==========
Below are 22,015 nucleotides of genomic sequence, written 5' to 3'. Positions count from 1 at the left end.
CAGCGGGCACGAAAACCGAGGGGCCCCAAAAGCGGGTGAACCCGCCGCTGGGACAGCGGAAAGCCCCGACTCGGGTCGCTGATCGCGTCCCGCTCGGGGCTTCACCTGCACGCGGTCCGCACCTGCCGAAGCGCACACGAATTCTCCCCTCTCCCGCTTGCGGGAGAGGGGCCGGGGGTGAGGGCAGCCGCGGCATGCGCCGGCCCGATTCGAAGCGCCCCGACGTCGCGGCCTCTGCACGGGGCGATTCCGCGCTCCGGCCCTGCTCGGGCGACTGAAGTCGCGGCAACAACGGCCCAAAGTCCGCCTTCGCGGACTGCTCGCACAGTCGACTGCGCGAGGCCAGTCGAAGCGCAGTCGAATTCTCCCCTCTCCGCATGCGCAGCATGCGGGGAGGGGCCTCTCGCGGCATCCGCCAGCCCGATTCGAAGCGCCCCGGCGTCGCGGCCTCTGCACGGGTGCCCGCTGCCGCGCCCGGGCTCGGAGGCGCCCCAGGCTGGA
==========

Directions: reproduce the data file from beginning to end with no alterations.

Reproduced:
Below are 22,015 nucleotides of genomic sequence, written 5' to 3'. Positions count from 1 at the left end.
CAGCGGGCACGAAAACCGAGGGGCCCCAAAAGCGGGTGAACCCGCCGCTGGGACAGCGGAAAGCCCCGACTCGGGTCGCTGATCGCGTCCCGCTCGGGGCTTCACCTGCACGCGGTCCGCACCTGCCGAAGCGCACACGAATTCTCCCCTCTCCCGCTTGCGGGAGAGGGGCCGGGGGTGAGGGCAGCCGCGGCATGCGCCGGCCCGATTCGAAGCGCCCCGACGTCGCGGCCTCTGCACGGGGCGATTCCGCGCTCCGGCCCTGCTCGGGCGACTGAAGTCGCGGCAACAACGGCCCAAAGTCCGCCTTCGCGGACTGCTCGCACAGTCGACTGCGCGAGGCCAGTCGAAGCGCAGTCGAATTCTCCCCTCTCCGCATGCGCAGCATGCGGGGAGGGGCCTCTCGCGGCATCCGCCAGCCCGATTCGAAGCGCCCCGGCGTCGCGGCCTCTGCACGGGTGCCCGCTGCCGCGCCCGGGCTCGGAGGCGCCCCAGGCTGGA